(source: Nielsen Book Data)9781606352762 20160619
SAL3 (off-campus storage)

9. The hobbit [2016]

Book
xii, 245 pages : illustrations ; 24 cm.
J.R.R. Tolkien's novel was met with international acclaim upon its publication in 1937, given its adventurous plot, elements of high fantasy, and lovable protagonist, Bilbo Baggins. This compilation of essays closely studies the classic staple of children's literature by examining some of its themes-such as maturation and overcoming greed-exploring the world of Middle-earth, and comparing/contrasting the text with its popular sequel, The Lord of the Rings. Each essay is 2,500 to 5,000 words in length, and all essays conclude with a list of "Works Cited, " along with endnotes. Finally, the volume's appendixes offer a section of useful reference resources: * About This Volume* Critical Context: Original Introductory Essays* Critical Readings: Original In-Depth Essays* Further Readings* Detailed Bibliography* Detailed Bio of the Editor* General Subject Index .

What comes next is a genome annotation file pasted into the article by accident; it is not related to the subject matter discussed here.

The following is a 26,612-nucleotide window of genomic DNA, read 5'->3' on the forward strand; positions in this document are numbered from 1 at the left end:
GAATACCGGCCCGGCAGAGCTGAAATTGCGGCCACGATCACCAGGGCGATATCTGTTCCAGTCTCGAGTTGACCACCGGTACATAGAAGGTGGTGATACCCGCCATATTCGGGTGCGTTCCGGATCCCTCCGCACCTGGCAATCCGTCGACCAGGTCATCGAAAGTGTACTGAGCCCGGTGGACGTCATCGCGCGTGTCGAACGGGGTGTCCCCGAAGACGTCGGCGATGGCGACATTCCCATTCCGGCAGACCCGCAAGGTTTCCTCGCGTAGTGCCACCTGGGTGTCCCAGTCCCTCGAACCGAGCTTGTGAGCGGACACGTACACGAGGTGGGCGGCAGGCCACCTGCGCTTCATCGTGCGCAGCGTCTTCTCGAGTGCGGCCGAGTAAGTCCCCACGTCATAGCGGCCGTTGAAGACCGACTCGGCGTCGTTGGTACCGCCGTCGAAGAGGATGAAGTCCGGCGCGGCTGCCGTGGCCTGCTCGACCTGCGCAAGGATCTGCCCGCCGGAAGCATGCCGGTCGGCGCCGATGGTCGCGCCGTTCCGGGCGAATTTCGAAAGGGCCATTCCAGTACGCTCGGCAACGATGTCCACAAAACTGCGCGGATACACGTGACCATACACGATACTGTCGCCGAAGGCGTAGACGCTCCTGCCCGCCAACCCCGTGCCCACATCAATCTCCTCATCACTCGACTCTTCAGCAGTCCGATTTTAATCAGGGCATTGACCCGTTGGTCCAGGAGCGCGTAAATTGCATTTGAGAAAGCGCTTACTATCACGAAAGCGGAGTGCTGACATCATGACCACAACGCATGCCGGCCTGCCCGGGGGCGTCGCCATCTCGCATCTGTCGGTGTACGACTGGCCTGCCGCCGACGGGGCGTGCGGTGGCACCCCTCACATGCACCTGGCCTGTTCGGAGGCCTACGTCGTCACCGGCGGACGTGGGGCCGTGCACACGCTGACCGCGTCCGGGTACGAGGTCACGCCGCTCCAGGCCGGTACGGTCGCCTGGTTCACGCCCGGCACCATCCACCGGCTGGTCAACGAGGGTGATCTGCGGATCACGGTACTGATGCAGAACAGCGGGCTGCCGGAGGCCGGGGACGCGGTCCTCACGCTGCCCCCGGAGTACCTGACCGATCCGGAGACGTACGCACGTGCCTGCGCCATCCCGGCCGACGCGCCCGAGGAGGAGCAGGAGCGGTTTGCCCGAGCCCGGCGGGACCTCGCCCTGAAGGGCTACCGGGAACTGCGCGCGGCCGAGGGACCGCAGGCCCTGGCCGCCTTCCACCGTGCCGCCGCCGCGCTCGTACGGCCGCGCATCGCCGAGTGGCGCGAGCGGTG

(source: Nielsen Book Data)9781682171202 20170109
SAL3 (off-campus storage)
Book
xxvi, 454 pages : illustrations (black and white, and color) ; 26 cm.